Monday, April 30, 2007

Why are there four Gospels?

Near the end of the second century C.E., Irenaeus, the bishop of Lyons in Gaul (modern France), had an explanation for why there are (and should be) precisely four Gospels in the New Testament:
Irenaeus says that...heretics had mistakenly assumed that only one or another of the Gospels was to be accepted as scripture: Jewish Christians who held to the ongoing validity of the Law used only Matthew; certain groups who argued that Jesus was not really the Christ accepted only the Gospel of Mark; Marcion and his followers accepted only (a form of) Luke; and a group of Gnostics called the Valentinians accepted only John. All these groups were in error, however, because [argued Irenaeus]
it is not possible that the Gospels can be either more or fewer in number than they are. For, since, there are four zones of the world in which we live, and four principal winds, while the Church is scattered throughout the world, and the pillar and ground of the Church is the is fitting that she should have four pillars...(Against Heresies 3.11.7)
In other words, four corners of the earth, four winds, four pillars—and necessarily, then, four Gospels. [from Bart D. Ehrman's estimable book, Misquoting Jesus: The Story behind Who Changed the Bible and Why, HarperSanFrancisco, 2005, p. 35]
Ah, wondrous the human ways in which the book believed by many to be "the Word of God" took its canonical form....

Sunday, April 29, 2007

Peaceful Unneediness

I find myself this morning in one of those blessèdly relaxed moods of unneediness, having nothing to say, needing to say nothing. But enjoying the irony, the paradox of saying so....

Saturday, April 28, 2007

Worms’ meat...or more?

Does the reality of the food chain undermine the possibility of transcendence, which we self-conscious creatures long for in our quieter, emptier moments? Consciousness tells us there’s more, and of course we want it. Modern advertising depends on it. Wanting more might be humankind’s signal identifying trait: the lust for transcendence.

But man doesn’t sit atop the food chain as he likes to think. He too can be eaten.
Shakespeare of course knew this. His Mercutio, wounded by Tybalt’s sword thrust in The Tragedy of Romeo and Juliet, says, “ask for me tomorrow and you shall find me a grave man”; he has been “made worms’ meat of” [III.i.96,111]. And his Rosalind in As You Like It: “Men have died from time to time and worms have eaten them, but not for love” [IV.i.105-106].
And John Donne knew it: “When my mouth shall be filled with dust, and the worm shall feed, and feed sweetly upon me...” [XXVI Sermons, no. 26].
And Benjamin Frankin: “The body of Benjamin Frankin, Printer (like the cover of an old book, its contents torn out and stripped of its lettering and gilding), lies here, food for worms...” [Epitaph on Himself].
Branches of forensic science rest on the fact that corpses are eaten by maggots and even by the microorganisms that in life inhabited their intestines [Jessica Snyder Sachs’s Corpse: Nature, Forensics, and the Struggle to Pinpoint Time of Death].

And the cosmological parallel to this is the death of stars. Our own sun will someday die. If there is still life on Earth when that day arrives, what do we think will happen to it in the days following? And what other life on other planets has already perished in other cataclysisms of dying suns?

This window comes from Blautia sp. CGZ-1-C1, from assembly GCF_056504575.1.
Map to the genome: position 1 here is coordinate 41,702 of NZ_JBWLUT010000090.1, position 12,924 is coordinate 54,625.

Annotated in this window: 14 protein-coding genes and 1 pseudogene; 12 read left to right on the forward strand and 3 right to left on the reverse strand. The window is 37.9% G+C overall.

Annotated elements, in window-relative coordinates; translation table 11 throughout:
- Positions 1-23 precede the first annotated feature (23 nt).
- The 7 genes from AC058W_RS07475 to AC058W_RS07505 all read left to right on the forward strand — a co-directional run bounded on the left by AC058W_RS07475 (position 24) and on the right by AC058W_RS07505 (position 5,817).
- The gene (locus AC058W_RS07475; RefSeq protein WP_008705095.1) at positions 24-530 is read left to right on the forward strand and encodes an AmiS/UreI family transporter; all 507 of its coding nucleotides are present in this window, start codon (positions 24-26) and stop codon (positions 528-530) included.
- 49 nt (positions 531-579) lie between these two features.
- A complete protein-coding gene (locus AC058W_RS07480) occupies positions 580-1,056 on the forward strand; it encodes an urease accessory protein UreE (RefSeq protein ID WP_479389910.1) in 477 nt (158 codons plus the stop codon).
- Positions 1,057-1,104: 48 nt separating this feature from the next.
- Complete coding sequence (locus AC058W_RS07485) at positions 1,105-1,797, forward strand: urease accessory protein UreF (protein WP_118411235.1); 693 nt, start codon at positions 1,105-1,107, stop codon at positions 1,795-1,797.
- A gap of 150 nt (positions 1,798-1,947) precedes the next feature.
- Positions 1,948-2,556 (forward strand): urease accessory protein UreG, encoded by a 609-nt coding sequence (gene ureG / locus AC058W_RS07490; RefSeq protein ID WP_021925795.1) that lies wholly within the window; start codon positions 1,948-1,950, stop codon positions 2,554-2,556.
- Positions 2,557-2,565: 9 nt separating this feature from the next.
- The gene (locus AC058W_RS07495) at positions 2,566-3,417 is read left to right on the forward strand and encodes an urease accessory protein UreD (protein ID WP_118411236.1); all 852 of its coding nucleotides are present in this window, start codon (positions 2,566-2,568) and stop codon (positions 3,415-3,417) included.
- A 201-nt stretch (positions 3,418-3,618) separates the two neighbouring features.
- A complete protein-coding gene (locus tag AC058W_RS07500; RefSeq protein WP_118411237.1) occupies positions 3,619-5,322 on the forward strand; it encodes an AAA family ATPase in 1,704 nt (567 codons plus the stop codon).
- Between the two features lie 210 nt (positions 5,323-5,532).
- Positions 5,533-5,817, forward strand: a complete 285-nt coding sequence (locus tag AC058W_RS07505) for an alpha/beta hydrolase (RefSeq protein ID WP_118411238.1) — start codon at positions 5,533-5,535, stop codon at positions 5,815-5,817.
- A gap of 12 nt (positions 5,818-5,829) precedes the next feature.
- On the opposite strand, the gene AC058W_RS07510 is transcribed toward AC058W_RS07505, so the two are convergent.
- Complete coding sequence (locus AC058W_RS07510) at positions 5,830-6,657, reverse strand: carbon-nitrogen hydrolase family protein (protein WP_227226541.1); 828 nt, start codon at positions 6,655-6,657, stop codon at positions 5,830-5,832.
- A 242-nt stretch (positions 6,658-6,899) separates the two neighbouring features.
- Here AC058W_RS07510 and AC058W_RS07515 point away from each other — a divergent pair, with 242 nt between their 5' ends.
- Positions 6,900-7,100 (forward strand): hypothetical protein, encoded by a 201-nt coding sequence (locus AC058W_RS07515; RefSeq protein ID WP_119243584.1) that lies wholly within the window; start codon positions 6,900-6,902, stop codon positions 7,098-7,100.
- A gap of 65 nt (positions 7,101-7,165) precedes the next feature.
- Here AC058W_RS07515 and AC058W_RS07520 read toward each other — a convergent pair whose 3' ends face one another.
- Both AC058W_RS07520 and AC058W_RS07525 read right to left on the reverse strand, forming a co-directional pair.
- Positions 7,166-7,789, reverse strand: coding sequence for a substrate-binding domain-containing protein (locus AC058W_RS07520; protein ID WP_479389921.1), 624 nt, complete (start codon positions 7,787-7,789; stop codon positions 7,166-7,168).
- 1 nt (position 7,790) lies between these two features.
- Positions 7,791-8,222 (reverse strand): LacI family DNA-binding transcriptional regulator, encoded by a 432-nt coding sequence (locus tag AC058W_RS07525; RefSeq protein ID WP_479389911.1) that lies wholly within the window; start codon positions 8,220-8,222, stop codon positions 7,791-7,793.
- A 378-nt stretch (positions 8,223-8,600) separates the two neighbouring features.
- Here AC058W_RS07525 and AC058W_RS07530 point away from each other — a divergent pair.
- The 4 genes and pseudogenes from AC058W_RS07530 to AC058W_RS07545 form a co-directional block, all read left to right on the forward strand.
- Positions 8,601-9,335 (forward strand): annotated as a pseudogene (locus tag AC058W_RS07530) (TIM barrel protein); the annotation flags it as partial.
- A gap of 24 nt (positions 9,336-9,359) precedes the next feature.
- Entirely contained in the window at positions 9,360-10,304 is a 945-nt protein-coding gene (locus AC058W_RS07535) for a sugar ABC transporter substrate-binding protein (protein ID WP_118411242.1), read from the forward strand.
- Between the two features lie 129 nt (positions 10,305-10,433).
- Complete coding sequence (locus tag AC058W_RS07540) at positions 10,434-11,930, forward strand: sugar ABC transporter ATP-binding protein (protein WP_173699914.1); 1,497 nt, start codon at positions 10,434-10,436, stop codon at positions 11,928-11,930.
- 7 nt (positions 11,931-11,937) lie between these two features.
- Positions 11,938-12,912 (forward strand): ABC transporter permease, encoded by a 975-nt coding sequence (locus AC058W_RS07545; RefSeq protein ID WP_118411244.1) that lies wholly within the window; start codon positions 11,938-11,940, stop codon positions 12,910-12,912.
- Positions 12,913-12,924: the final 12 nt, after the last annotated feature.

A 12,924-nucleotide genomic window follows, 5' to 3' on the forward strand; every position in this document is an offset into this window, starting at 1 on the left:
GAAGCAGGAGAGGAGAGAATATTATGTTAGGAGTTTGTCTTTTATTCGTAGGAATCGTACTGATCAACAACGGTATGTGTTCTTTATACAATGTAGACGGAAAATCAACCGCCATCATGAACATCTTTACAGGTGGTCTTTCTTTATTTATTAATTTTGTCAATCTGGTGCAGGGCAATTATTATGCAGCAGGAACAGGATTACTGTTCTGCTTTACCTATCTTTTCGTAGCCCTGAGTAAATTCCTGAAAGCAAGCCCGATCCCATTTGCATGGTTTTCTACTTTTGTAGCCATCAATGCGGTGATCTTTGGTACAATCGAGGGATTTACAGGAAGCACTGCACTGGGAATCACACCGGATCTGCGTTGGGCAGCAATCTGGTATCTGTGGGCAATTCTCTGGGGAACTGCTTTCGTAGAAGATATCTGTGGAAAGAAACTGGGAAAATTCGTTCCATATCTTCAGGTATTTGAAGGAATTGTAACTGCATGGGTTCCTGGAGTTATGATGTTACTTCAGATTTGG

Does the reality of the food chain, of the birth and death of suns and planets, say no to the possibility of transcendence? We self-conscious creatures may long for it and our consciousness may tell us there’s more, and even that there’s God...But can we ever know it? Or is our only consolation to believe (conjure the faith) that the Being we prayed into Being really did make this world...and an afterworld1?

We live in the moment, and the moment is brief. But the moment that we have can be for love and laughter...or for unspeakable alternatives. Within this bloody cycle of Nature and the Cosmos, we can choose to be, for however brief a moment...whatever we have the means to be. Nature’s means to create and destroy are awesome, but man’s are not negligible.
  1. My gratitude for Howard Nemerov's “Creation Myth on a Moebius Band” will not die willingly:
    The world's just mad enough to have been made
    By the Being his beings into Being prayed.

Friday, April 27, 2007

"If God is so wonderful..."

N'est-pas un interlude

In another scene in David Lodge's novel about Henry James (Author, Author!), George Du Maurier talks about his religious beliefs:
Du Maurier...had hardly any beliefs at all. "I think I was born a sceptic," he told Henry when they were seated one day on the Bench of Confidences. He had been brought up a Protestant, since his father was of Huguenot ancestry, and his mother's family Anglican, but their attitude to religion was more pragmatic than dogmatic. "My brother Eugene was baptised in a Catholic church to please an aristocratic friend of the family he was named for. I think they would have made him a Hindoo if it would have improved his prospects." Du Maurier laughed a little shamefacedly at his own joke. "No, that's not fair—they were Christians of a kind, but not devout. My father had a loathing for priests and pastors—'les corbeaux' he used to call them because of their black cassocks. He and Maman seldom went to church. They taught me to say my prayers—but even as a young boy I couldn't see the point of praying. If God was so wonderful, why did he need me to tell him so? And what was the point of asking him for favours, since if he existed he knew what I wanted already?" [p. 89]

Thursday, April 26, 2007

What's the only word...?

What's the only word pronounced incorrectly in all three of the following dictionaries?
  • The third edition of The American Heritage Dictionary of the English Language
  • The second edition of The Random House Dictionary of the English Language
  • Webster's Third New International Dictionary

Wednesday, April 25, 2007

Have things changed much?

Encore un autre interlude

In September 1893, the fictional Henry James portrayed in David Lodge's hugely entertaining novel Author, Author! stopped for dinner with his friend George Du Maurier at the Cod and Lobster Inn in Staithes on the east coast of England.